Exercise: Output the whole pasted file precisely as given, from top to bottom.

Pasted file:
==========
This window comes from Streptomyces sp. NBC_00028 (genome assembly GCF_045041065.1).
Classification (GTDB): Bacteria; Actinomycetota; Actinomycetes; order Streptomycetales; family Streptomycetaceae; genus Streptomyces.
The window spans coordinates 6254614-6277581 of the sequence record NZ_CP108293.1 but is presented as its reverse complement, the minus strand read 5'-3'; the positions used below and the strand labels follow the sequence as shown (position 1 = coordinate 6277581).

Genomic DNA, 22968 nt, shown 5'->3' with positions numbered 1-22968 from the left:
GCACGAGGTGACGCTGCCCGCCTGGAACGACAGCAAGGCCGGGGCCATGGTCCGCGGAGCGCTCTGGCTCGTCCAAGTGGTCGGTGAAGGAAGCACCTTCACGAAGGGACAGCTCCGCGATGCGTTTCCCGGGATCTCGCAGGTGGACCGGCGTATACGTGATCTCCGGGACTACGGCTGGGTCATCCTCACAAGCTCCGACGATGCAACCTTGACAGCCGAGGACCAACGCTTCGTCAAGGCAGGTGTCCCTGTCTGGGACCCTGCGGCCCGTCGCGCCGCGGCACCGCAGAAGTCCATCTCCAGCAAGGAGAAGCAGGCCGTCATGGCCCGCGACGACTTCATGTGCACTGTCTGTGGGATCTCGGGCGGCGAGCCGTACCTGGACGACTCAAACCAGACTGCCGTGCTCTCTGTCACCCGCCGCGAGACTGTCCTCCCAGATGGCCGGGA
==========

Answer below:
This window comes from Streptomyces sp. NBC_00028 (genome assembly GCF_045041065.1).
Classification (GTDB): Bacteria; Actinomycetota; Actinomycetes; order Streptomycetales; family Streptomycetaceae; genus Streptomyces.
The window spans coordinates 6254614-6277581 of the sequence record NZ_CP108293.1 but is presented as its reverse complement, the minus strand read 5'-3'; the positions used below and the strand labels follow the sequence as shown (position 1 = coordinate 6277581).

Genomic DNA, 22968 nt, shown 5'->3' with positions numbered 1-22968 from the left:
GCACGAGGTGACGCTGCCCGCCTGGAACGACAGCAAGGCCGGGGCCATGGTCCGCGGAGCGCTCTGGCTCGTCCAAGTGGTCGGTGAAGGAAGCACCTTCACGAAGGGACAGCTCCGCGATGCGTTTCCCGGGATCTCGCAGGTGGACCGGCGTATACGTGATCTCCGGGACTACGGCTGGGTCATCCTCACAAGCTCCGACGATGCAACCTTGACAGCCGAGGACCAACGCTTCGTCAAGGCAGGTGTCCCTGTCTGGGACCCTGCGGCCCGTCGCGCCGCGGCACCGCAGAAGTCCATCTCCAGCAAGGAGAAGCAGGCCGTCATGGCCCGCGACGACTTCATGTGCACTGTCTGTGGGATCTCGGGCGGCGAGCCGTACCTGGACGACTCAAACCAGACTGCCGTGCTCTCTGTCACCCGCCGCGAGACTGTCCTCCCAGATGGCCGGGA